How do stem cells work to treat osteoarthritis?
When it comes to treating patients with osteoarthritis, their symptoms is the initial target and improvement. This specifically relates to the level of pain, stiffness and strength you have lost in your joint which is causing you to struggle with your daily activities.
The stem cells have the ability to:
- Target and fight off inflammation
- Increase the productivity of synovial fluid (lubrication of your joints)
- Repair damaged layer of cartilage as well as connective tissue
When it comes to the treatment of arthritis, there are 2 categories of patients.
- Patients who have grade 1 through to grade 3 – these patients have the potential for a preventative type of treatment, where the stem cells can potentially repair the damage which the cartilage has already taken and ultimately reverse, stop or slow down the degeneration process as well as removing the inflammation and increasing synovial fluid productivity so you have significantly reduced pain and increased movement range.
- Patients who are grade 4 (bone on bone/no cartilage) – in this scenario the stem cells will aid in removing the inflammation and increasing synovial fluid productivity so you will see great improvements to the pain, stiffness and strength in your joints but you will not able to grow back the cartilage since it’s no longer there. It has been almost 7 years since we have treated patients who have been bone on bone and these patients are still going strong with either no pain or minimal pain for their daily activities.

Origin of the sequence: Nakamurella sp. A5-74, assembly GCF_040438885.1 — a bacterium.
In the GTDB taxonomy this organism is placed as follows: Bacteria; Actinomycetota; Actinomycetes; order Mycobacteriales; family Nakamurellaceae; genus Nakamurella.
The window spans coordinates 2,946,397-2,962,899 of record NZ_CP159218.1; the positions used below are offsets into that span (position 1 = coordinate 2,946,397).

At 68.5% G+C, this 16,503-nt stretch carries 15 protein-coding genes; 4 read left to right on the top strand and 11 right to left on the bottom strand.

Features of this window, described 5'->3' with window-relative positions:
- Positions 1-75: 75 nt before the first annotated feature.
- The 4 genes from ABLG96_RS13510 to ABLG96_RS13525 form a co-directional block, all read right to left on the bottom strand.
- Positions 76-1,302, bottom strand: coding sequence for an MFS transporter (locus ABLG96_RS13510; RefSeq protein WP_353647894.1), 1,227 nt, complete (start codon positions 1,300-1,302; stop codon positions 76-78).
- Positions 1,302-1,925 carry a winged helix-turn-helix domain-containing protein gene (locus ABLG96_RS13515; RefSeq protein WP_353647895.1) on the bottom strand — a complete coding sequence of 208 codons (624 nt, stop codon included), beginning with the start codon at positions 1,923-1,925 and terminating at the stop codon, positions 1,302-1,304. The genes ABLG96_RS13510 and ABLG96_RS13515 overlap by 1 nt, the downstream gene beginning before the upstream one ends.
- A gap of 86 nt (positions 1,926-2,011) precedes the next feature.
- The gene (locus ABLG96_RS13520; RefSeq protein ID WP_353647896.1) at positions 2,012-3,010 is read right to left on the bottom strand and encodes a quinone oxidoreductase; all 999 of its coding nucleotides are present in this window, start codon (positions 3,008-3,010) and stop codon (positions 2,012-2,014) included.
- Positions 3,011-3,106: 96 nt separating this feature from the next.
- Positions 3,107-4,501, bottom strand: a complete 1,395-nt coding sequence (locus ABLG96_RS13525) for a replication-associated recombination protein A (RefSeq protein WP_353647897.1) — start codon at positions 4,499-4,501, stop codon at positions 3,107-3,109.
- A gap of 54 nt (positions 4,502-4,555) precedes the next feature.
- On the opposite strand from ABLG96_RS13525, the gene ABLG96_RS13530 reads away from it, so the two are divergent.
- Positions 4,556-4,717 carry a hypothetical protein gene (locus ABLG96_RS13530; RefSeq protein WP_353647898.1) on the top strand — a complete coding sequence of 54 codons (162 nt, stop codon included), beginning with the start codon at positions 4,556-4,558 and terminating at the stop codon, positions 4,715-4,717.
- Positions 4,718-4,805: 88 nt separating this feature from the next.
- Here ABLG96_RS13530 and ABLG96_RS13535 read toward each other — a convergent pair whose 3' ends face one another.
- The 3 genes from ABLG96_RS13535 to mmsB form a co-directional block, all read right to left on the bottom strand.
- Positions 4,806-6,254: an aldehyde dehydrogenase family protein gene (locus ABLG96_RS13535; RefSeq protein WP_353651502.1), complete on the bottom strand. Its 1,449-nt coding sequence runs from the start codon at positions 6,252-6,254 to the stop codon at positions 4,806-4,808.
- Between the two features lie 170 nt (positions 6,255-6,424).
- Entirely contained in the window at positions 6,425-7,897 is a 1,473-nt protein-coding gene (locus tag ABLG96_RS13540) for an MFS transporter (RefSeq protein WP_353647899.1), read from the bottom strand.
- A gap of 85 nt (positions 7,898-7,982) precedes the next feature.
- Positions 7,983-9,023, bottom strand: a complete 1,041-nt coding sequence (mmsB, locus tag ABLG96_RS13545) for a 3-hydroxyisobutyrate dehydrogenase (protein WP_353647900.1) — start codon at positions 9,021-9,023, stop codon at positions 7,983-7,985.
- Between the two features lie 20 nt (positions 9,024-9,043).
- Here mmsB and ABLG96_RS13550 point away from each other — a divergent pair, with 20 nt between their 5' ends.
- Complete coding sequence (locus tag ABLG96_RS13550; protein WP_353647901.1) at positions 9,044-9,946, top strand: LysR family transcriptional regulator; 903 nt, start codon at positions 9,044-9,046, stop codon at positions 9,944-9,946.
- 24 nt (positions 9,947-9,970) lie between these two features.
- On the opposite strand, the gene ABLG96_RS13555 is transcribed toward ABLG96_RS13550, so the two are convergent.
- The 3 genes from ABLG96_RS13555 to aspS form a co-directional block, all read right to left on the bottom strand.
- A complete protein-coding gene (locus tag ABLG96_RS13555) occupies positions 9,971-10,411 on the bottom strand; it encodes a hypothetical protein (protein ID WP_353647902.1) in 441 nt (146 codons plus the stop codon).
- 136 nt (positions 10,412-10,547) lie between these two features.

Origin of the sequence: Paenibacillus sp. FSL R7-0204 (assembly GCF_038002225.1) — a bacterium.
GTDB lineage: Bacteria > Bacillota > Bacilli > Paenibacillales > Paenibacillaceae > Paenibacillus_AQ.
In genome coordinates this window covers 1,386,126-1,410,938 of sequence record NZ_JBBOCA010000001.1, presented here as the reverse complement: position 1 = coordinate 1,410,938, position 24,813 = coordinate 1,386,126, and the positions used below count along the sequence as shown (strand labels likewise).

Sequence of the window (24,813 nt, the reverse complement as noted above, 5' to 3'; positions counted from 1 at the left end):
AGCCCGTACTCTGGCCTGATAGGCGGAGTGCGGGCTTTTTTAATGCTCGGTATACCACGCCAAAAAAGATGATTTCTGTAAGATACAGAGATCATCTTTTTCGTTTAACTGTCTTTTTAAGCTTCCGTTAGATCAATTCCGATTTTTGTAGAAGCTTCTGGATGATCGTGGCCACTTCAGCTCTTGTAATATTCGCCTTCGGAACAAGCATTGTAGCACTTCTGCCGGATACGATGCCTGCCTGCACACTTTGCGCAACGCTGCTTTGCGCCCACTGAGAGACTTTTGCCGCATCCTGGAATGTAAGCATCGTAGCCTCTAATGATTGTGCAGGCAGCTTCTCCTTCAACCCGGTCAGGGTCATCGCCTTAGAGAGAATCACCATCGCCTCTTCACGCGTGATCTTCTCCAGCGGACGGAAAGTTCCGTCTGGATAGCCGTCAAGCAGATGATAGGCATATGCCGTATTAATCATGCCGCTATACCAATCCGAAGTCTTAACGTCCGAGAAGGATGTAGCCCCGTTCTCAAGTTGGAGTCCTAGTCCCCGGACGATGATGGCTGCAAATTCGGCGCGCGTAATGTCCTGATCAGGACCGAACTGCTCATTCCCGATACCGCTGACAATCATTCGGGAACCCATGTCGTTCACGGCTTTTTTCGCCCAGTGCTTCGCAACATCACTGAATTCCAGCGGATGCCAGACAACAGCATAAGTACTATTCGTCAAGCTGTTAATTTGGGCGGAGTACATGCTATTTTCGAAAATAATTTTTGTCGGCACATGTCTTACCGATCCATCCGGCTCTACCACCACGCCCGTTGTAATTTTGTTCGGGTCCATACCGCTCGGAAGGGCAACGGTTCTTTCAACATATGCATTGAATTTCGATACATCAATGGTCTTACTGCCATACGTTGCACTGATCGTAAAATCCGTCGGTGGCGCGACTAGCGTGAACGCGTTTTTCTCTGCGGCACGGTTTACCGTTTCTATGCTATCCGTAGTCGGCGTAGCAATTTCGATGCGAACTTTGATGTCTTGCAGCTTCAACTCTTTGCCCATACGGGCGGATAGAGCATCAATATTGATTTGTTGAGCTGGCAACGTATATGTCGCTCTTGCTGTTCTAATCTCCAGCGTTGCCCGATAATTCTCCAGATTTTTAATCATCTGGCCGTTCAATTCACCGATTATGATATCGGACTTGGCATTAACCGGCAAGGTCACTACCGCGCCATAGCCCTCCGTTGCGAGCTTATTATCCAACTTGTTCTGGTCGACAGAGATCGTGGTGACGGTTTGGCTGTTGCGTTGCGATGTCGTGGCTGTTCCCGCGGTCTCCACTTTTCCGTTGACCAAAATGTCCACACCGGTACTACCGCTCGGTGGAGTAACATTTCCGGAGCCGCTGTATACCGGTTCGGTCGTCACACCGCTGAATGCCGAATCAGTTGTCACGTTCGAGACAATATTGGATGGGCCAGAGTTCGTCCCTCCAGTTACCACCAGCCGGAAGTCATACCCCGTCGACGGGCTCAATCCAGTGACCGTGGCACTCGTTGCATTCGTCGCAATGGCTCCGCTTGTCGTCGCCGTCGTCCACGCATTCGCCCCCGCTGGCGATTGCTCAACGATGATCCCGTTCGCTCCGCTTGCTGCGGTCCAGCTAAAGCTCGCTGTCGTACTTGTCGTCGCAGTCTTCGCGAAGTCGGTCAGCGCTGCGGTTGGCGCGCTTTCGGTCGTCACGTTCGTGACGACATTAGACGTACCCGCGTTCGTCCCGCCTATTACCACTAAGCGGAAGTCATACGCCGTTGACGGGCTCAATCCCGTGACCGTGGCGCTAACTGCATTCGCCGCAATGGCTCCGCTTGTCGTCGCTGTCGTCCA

The whole idea behind this treatment is to stop or delay the need for a joint replacement in the future whilst improving your daily pain both short and long term.
Stem cell therapy is the first treatment for osteoarthritis that positively improves tissue and does not destroy joint tissue. The other three popular treatments listed below have been the only option available until stem cell therapy became available. Stem cell therapy has a safety record demonstrated in both animals and in humans for many years.